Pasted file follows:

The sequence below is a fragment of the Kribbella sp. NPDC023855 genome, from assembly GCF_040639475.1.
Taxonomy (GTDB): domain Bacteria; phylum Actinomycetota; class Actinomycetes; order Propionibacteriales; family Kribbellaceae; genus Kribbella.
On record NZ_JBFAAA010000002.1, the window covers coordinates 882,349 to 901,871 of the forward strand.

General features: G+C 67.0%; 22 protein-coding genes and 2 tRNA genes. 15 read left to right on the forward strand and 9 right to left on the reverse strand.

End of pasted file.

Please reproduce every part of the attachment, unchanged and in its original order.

The sequence below is a fragment of the Kribbella sp. NPDC023855 genome, from assembly GCF_040639475.1.
Taxonomy (GTDB): domain Bacteria; phylum Actinomycetota; class Actinomycetes; order Propionibacteriales; family Kribbellaceae; genus Kribbella.
On record NZ_JBFAAA010000002.1, the window covers coordinates 882,349 to 901,871 of the forward strand.

General features: G+C 67.0%; 22 protein-coding genes and 2 tRNA genes. 15 read left to right on the forward strand and 9 right to left on the reverse strand.